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Using The Spatial Statistics Approach To Analyze Yield Risk Pooling In The Us

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  • Wang, H. Holly
  • Zhang, Hao

Abstract

Risk theory tells us if an insurer can effectively pool a large number of individuals to reduce the total risk, he then can provide the insurance by charging a premium close to the actuarially fair rate. There is, however, a common belief that the risk can be effectively pooled only when the random loss is independent, so that crop insurance markets cannot survive without government subsidy because crop yields are not independent among growers. In this paper, we take a a spatial statistics approach to examine the effectiveness of risk pooling for crop insurance under correlation. We develop a method for evaluating the effectiveness of risk pooling under correlation and apply the method to three major crops in the US: wheat, soybeans and corn. The empirical study shows that yields for the three crops present zero or negative correlation when two counties are far apart, which complies with a weaker condition than independence, finite-range positive dependency. The results show that effective risk pooling is possible and reveal a high possibility of a private crop insurance market in the US.

Suggested Citation

  • Wang, H. Holly & Zhang, Hao, 2002. "Using The Spatial Statistics Approach To Analyze Yield Risk Pooling In The Us," 2002 Annual meeting, July 28-31, Long Beach, CA 19633, American Agricultural Economics Association (New Name 2008: Agricultural and Applied Economics Association).
  • Handle: RePEc:ags:aaea02:19633
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    File URL: http://purl.umn.edu/19633
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    References listed on IDEAS

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    1. Thomas O. Knight & Keith H. Coble, 1997. "Survey of U.S. Multiple Peril Crop Insurance Literature Since 1980," Review of Agricultural Economics, Agricultural and Applied Economics Association, vol. 19(1), pages 128-156.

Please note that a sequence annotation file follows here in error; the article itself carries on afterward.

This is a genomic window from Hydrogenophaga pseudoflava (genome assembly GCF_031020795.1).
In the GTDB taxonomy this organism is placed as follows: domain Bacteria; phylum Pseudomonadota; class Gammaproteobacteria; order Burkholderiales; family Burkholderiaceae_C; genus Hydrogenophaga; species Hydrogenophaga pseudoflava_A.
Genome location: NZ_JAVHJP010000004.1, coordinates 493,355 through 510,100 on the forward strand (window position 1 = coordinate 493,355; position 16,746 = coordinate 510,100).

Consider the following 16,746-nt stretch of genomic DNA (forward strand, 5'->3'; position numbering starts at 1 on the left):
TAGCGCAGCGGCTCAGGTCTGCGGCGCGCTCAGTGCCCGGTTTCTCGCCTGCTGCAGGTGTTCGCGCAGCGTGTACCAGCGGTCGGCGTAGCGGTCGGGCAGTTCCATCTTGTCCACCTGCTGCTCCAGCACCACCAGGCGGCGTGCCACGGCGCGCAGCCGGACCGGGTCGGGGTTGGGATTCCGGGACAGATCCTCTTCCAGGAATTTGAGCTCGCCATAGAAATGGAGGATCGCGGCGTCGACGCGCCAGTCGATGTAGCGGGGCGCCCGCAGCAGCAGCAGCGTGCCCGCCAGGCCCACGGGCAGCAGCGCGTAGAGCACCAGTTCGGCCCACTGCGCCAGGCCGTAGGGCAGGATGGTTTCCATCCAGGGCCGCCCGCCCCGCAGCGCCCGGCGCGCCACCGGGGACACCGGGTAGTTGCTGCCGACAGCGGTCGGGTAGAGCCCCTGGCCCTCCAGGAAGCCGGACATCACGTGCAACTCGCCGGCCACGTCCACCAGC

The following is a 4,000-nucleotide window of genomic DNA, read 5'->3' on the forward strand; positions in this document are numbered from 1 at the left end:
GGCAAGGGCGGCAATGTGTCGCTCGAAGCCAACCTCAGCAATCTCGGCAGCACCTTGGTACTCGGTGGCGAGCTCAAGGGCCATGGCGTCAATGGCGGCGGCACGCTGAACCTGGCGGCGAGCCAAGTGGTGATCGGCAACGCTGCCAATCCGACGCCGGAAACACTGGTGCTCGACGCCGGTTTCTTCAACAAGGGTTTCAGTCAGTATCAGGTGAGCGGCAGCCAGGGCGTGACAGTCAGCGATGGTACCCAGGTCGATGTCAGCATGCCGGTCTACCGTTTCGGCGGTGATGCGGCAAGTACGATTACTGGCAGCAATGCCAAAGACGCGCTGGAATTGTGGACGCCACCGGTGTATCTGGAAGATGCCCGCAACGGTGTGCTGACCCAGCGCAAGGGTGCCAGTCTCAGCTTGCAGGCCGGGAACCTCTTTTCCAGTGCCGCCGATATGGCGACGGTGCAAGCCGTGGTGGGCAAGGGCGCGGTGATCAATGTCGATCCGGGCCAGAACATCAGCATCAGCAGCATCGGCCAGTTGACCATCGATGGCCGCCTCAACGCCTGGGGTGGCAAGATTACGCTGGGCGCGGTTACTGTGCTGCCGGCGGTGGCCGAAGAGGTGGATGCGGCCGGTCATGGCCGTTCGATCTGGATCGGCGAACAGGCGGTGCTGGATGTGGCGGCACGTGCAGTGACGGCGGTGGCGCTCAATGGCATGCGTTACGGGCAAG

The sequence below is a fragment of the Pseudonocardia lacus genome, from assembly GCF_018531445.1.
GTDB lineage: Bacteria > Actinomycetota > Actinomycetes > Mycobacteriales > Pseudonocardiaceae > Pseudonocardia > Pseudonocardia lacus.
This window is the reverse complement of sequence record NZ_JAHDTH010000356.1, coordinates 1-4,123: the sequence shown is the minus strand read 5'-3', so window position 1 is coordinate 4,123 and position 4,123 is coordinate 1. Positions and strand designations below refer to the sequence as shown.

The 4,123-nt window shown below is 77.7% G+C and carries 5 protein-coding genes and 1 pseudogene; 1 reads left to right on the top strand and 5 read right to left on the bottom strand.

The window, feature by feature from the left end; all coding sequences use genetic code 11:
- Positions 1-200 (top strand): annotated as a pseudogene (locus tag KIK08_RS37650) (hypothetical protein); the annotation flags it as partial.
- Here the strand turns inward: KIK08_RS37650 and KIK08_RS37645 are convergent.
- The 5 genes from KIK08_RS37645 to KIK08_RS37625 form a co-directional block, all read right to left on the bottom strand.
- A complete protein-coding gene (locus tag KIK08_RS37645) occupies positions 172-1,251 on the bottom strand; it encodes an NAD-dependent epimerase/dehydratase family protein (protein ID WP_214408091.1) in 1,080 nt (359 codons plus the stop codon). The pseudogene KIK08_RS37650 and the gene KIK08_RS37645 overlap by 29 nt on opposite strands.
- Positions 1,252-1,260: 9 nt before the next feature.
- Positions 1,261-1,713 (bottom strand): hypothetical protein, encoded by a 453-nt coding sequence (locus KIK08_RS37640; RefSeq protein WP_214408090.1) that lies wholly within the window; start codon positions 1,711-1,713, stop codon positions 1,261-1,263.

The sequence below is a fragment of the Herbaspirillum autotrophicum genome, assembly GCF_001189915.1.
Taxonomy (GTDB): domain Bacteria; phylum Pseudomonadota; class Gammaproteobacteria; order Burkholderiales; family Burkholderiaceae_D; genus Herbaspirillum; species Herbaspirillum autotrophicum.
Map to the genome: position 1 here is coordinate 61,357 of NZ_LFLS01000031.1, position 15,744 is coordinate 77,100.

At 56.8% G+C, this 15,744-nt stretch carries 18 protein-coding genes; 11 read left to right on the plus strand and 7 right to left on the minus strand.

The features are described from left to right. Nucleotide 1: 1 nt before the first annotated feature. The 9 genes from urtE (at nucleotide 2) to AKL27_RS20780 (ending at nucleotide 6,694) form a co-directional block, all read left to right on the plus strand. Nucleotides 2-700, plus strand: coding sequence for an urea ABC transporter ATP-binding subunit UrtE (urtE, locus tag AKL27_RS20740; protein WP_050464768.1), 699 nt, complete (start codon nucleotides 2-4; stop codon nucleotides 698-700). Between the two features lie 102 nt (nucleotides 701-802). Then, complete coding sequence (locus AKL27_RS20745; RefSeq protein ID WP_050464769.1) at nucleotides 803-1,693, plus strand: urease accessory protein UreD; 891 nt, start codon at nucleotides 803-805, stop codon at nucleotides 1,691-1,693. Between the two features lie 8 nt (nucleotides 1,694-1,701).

2. Roberts, Roland K. & English, Burton C. & Mahajanashetti, S.B., 2000. "Evaluating The Returns To Variable Rate Nitrogen Application," Journal of Agricultural and Applied Economics, Southern Agricultural Economics Association, vol. 32(01), April.
    3. Skees, Jerry R. & Harwood, Joy & Somwaru, Agapi & Perry, Janet, 1998. "The Potential for Revenue Insurance Policies in the South," Journal of Agricultural and Applied Economics, Cambridge University Press, vol. 30(01), pages 47-61, July.
    4. David A. Hennessy & Bruce A. Babcock & Dermot J. Hayes, 1997. "Budgetary and Producer Welfare Effects of Revenue Insurance," American Journal of Agricultural Economics, Agricultural and Applied Economics Association, vol. 79(3), pages 1024-1034.
    5. Jerry R. Skees & J. Roy Black & Barry J. Barnett, 1997. "Designing and Rating an Area Yield Crop Insurance Contract," American Journal of Agricultural Economics, Agricultural and Applied Economics Association, vol. 79(2), pages 430-438.
    6. Skees, Jerry R. & Harwood, Joy L. & Somwaru, Agapi & Perry, Janet E., 1998. "The Potential For Revenue Insurance Policies In The South," Journal of Agricultural and Applied Economics, Southern Agricultural Economics Association, vol. 30(01), July.
    7. David A. Hennessy & Bruce A. Babcock & Dermot J. Hayes, 1997. "Budgetary and Producer Welfare Effects of Revenue Insurance," American Journal of Agricultural Economics, Agricultural and Applied Economics Association, vol. 79(3), pages 1024-1034.
    8. Steven D. Hanson & Robert J. Myers & J. Roy Black, 1998. "The Effects of Crop Yield Insurance Designs on Farmer Participation and Welfare," American Journal of Agricultural Economics, Agricultural and Applied Economics Association, vol. 80(4), pages 806-820.
    9. Mario J. Miranda & Joseph W. Glauber, 1997. "Systemic Risk, Reinsurance, and the Failure of Crop Insurance Markets," American Journal of Agricultural Economics, Agricultural and Applied Economics Association, vol. 79(1), pages 206-215.
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    Keywords

    Risk and Uncertainty;

    Statistics

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